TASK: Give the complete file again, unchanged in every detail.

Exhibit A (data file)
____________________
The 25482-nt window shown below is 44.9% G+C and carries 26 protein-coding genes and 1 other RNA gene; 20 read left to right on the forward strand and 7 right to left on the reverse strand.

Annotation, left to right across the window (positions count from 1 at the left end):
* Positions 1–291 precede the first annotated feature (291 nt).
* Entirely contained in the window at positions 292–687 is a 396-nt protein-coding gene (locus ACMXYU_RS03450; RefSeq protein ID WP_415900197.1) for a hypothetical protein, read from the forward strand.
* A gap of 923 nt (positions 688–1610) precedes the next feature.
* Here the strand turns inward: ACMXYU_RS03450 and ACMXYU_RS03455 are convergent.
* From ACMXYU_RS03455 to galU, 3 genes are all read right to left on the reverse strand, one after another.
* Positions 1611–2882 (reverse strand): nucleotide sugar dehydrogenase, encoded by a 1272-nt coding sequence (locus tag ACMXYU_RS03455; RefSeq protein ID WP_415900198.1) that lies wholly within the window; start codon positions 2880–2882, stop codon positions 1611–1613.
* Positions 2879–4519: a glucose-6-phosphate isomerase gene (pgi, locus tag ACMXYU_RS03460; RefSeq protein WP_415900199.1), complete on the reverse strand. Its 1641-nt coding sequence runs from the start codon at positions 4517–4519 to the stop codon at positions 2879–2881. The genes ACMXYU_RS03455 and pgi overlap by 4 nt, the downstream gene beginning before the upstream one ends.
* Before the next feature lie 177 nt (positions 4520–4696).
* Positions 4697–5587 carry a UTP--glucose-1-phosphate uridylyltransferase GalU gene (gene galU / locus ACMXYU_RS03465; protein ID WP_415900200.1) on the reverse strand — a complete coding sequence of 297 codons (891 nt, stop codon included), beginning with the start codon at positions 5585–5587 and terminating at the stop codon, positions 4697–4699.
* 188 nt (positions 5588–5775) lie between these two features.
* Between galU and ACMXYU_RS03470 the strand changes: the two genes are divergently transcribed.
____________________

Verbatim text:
The 25482-nt window shown below is 44.9% G+C and carries 26 protein-coding genes and 1 other RNA gene; 20 read left to right on the forward strand and 7 right to left on the reverse strand.

Annotation, left to right across the window (positions count from 1 at the left end):
* Positions 1–291 precede the first annotated feature (291 nt).
* Entirely contained in the window at positions 292–687 is a 396-nt protein-coding gene (locus ACMXYU_RS03450; RefSeq protein ID WP_415900197.1) for a hypothetical protein, read from the forward strand.
* A gap of 923 nt (positions 688–1610) precedes the next feature.
* Here the strand turns inward: ACMXYU_RS03450 and ACMXYU_RS03455 are convergent.
* From ACMXYU_RS03455 to galU, 3 genes are all read right to left on the reverse strand, one after another.
* Positions 1611–2882 (reverse strand): nucleotide sugar dehydrogenase, encoded by a 1272-nt coding sequence (locus tag ACMXYU_RS03455; RefSeq protein ID WP_415900198.1) that lies wholly within the window; start codon positions 2880–2882, stop codon positions 1611–1613.
* Positions 2879–4519: a glucose-6-phosphate isomerase gene (pgi, locus tag ACMXYU_RS03460; RefSeq protein WP_415900199.1), complete on the reverse strand. Its 1641-nt coding sequence runs from the start codon at positions 4517–4519 to the stop codon at positions 2879–2881. The genes ACMXYU_RS03455 and pgi overlap by 4 nt, the downstream gene beginning before the upstream one ends.
* Before the next feature lie 177 nt (positions 4520–4696).
* Positions 4697–5587 carry a UTP--glucose-1-phosphate uridylyltransferase GalU gene (gene galU / locus ACMXYU_RS03465; protein ID WP_415900200.1) on the reverse strand — a complete coding sequence of 297 codons (891 nt, stop codon included), beginning with the start codon at positions 5585–5587 and terminating at the stop codon, positions 4697–4699.
* 188 nt (positions 5588–5775) lie between these two features.
* Between galU and ACMXYU_RS03470 the strand changes: the two genes are divergently transcribed.